St. Paul, Minn. – The Honorable Wilhelmina Wright, a United States District Court Judge for the District of Minnesota and former Associate Justice of the Minnesota Supreme Court, will be the 2017 commencement speaker at the Macalester College graduation ceremony. Connor Valenti, a computer science major from St. Louis, Mo., is the senior class speaker.

Commencement will be held at 1:30 p.m., Saturday, May 13, at the college.

“Judge Wilhelmina Wright is an acclaimed jurist who was the first African American woman to serve on the Minnesota Supreme Court,” said Macalester President Brian Rosenberg. “We are truly honored to have someone of her stature as our commencement speaker this year.”

Former President Barack Obama nominated her in 2015 to the United States District Court for the District of Minnesota. “(Judge Wilhelmina Marie Wright) has a long and distinguished record of service, and I am confident she will serve on the federal bench with distinction.” She received her commission in February 2016. Her predecessor was Judge Michael J. Davis, who graduated from Macalester in 1969.

Previously, Minnesota Governor Mark Dayton appointed Judge Wright to the Minnesota Supreme Court, and she served as a judge on the Minnesota Court of Appeals and the Ramsey County District Court (Saint Paul).

Judge Wright is the only jurist in state history to serve as a state district court judge, appellate court judge and state Supreme Court justice.

Prior to her judicial career, she was an Assistant U.S. Attorney, representing the United States in complex economic-fraud cases and violent-crime cases in the District Court and the U.S. Court of Appeals for the Eighth Circuit.

She was awarded the U.S. Department of Justice Special Achievement Award in 1997 and the U.S. Department of Justice Director’s Award for Public Service in 2000.

Judge Wright also practiced law in the Washington, DC office of Hogan & Hartson, LLP, where she represented school districts across the nation seeking to enhance educational opportunities for public-school students.

Following law school, Judge Wright served as a law clerk for the Honorable Damon J. Keith on the United States Court of Appeals for the Sixth Circuit.

She graduated cum laude from Yale and received her JD from Harvard Law School.

Judge Wright will be receiving an honorary degree along with retiring faculty members Martin Gunderson ‘68 and Stan Wagon.

Martin Gunderson ’68, DeWitt Wallace Professor of Philosophy, has been a faculty member at Macalester for 40 years. He majored in philosophy at Macalester before earning his PhD at Cornell University and a JD from the University of Minnesota. With expertise in ethics, bioethics, and human rights, he’s taught more than two dozen philosophy courses, including many topics courses and senior seminars. In 2006, the college honored his commitment to excellence in teaching with the Thomas Jefferson Award. Gunderson has also received many grants for travel, faculty development, and collaborations with students. His scholarship includes the book AIDS: Testing and Privacy, an early investigation of complex ethical issues related to privacy and public health, as well as many book chapters and peer-reviewed articles. He’s presented at more than 50 conferences. At Macalester, he has served extensively on elected committees and has been chair of his own department three times.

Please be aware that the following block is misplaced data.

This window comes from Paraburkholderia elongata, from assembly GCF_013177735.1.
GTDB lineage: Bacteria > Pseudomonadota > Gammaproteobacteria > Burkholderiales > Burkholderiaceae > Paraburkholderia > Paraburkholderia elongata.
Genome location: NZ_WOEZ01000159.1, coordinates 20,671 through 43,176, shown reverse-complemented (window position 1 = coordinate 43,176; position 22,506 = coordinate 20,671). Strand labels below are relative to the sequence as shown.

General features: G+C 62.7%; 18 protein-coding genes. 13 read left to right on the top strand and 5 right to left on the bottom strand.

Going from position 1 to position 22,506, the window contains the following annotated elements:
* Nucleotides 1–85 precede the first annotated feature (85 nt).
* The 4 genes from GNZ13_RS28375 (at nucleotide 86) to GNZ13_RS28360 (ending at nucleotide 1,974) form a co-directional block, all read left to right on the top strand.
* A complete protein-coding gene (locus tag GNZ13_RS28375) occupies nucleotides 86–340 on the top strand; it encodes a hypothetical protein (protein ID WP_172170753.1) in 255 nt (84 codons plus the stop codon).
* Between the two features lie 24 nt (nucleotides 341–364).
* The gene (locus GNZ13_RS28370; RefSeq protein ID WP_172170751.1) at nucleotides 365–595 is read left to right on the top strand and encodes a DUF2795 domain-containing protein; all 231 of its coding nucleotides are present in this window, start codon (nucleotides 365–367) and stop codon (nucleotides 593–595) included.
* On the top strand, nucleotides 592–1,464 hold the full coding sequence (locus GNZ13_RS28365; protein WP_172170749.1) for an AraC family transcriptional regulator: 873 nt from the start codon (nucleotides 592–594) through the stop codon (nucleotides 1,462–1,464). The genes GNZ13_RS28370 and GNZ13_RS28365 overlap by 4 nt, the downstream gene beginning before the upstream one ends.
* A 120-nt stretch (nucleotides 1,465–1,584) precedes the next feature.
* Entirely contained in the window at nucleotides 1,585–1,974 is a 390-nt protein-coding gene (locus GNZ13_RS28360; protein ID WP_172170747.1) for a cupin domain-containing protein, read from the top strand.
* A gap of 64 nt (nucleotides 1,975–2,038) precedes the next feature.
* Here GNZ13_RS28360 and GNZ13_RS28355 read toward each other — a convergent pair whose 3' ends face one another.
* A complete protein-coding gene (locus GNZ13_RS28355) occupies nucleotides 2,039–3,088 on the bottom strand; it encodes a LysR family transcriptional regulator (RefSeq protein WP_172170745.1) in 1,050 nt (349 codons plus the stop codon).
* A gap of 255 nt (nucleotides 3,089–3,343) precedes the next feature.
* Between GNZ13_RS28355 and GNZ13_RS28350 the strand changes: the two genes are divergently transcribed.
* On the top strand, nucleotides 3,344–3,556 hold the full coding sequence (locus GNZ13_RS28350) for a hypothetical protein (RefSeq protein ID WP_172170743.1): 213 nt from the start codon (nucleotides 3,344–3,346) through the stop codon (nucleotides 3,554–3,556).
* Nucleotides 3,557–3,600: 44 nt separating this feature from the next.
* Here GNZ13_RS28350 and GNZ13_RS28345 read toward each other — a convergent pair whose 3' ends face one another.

Stan Wagon, Professor of Mathematics, Statistics, and Computer Science, joined the Macalester faculty in 1990, after spending 15 years at Smith College. He studied mathematics at McGill University and earned his PhD at Dartmouth College. He was a pioneer in using computation, visualization, and animation in mathematics teaching and scholarship. He’s published 11 books and more than 100 papers, including many co-authored with Macalester students. In the classroom, he brought a dinosaur bone to calculus class to teach radioactive decay and carbon dating; he used a high-speed video camera to study falling dominoes and disprove a popular theory. In 1997, he constructed a square-wheeled bicycle that rolled smoothly over a road made of inverted catenaries. The bicycle, updated in 2004, was featured in Science News and Ripley’s Believe It or Not. And for several years, he led teams in crafting prize-winning sculptures to illustrate math concepts at the International Snow Sculpture Championships in Breckenridge, Colo.

Commencement ceremonies will include an academic procession led by the Macalester Pipe Band, flag bearers representing 37 countries of the 63 graduating international seniors plus the U.S. and U.N. flags, faculty in academic robes and the 518 seniors.



March 10 2017

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